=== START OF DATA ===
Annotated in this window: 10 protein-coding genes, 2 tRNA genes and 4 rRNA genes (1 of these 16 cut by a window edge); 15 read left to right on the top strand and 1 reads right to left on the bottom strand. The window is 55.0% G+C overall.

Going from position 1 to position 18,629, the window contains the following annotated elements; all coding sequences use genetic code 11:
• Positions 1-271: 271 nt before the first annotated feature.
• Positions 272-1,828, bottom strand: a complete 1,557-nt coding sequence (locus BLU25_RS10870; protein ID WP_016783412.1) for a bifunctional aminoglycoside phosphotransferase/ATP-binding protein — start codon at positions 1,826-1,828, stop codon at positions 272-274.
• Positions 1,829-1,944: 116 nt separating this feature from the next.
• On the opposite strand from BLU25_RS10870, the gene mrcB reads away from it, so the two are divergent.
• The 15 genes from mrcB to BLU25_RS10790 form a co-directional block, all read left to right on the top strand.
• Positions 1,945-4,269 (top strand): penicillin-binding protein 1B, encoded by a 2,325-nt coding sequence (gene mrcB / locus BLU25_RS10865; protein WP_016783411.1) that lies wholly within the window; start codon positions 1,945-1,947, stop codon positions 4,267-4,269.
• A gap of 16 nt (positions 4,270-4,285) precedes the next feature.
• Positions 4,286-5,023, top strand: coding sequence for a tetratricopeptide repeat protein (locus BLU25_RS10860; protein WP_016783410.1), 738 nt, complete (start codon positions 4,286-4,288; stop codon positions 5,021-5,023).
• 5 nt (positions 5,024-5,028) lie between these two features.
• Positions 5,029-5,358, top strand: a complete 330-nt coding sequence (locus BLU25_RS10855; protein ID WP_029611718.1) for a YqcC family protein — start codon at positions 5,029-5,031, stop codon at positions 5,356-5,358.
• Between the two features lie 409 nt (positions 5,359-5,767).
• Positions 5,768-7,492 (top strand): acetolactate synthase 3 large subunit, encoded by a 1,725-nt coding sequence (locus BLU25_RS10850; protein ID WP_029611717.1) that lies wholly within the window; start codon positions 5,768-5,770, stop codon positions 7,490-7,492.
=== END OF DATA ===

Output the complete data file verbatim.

Annotated in this window: 10 protein-coding genes, 2 tRNA genes and 4 rRNA genes (1 of these 16 cut by a window edge); 15 read left to right on the top strand and 1 reads right to left on the bottom strand. The window is 55.0% G+C overall.

Going from position 1 to position 18,629, the window contains the following annotated elements; all coding sequences use genetic code 11:
• Positions 1-271: 271 nt before the first annotated feature.
• Positions 272-1,828, bottom strand: a complete 1,557-nt coding sequence (locus BLU25_RS10870; protein ID WP_016783412.1) for a bifunctional aminoglycoside phosphotransferase/ATP-binding protein — start codon at positions 1,826-1,828, stop codon at positions 272-274.
• Positions 1,829-1,944: 116 nt separating this feature from the next.
• On the opposite strand from BLU25_RS10870, the gene mrcB reads away from it, so the two are divergent.
• The 15 genes from mrcB to BLU25_RS10790 form a co-directional block, all read left to right on the top strand.
• Positions 1,945-4,269 (top strand): penicillin-binding protein 1B, encoded by a 2,325-nt coding sequence (gene mrcB / locus BLU25_RS10865; protein WP_016783411.1) that lies wholly within the window; start codon positions 1,945-1,947, stop codon positions 4,267-4,269.
• A gap of 16 nt (positions 4,270-4,285) precedes the next feature.
• Positions 4,286-5,023, top strand: coding sequence for a tetratricopeptide repeat protein (locus BLU25_RS10860; protein WP_016783410.1), 738 nt, complete (start codon positions 4,286-4,288; stop codon positions 5,021-5,023).
• 5 nt (positions 5,024-5,028) lie between these two features.
• Positions 5,029-5,358, top strand: a complete 330-nt coding sequence (locus BLU25_RS10855; protein ID WP_029611718.1) for a YqcC family protein — start codon at positions 5,029-5,031, stop codon at positions 5,356-5,358.
• Between the two features lie 409 nt (positions 5,359-5,767).
• Positions 5,768-7,492 (top strand): acetolactate synthase 3 large subunit, encoded by a 1,725-nt coding sequence (locus BLU25_RS10850; protein ID WP_029611717.1) that lies wholly within the window; start codon positions 5,768-5,770, stop codon positions 7,490-7,492.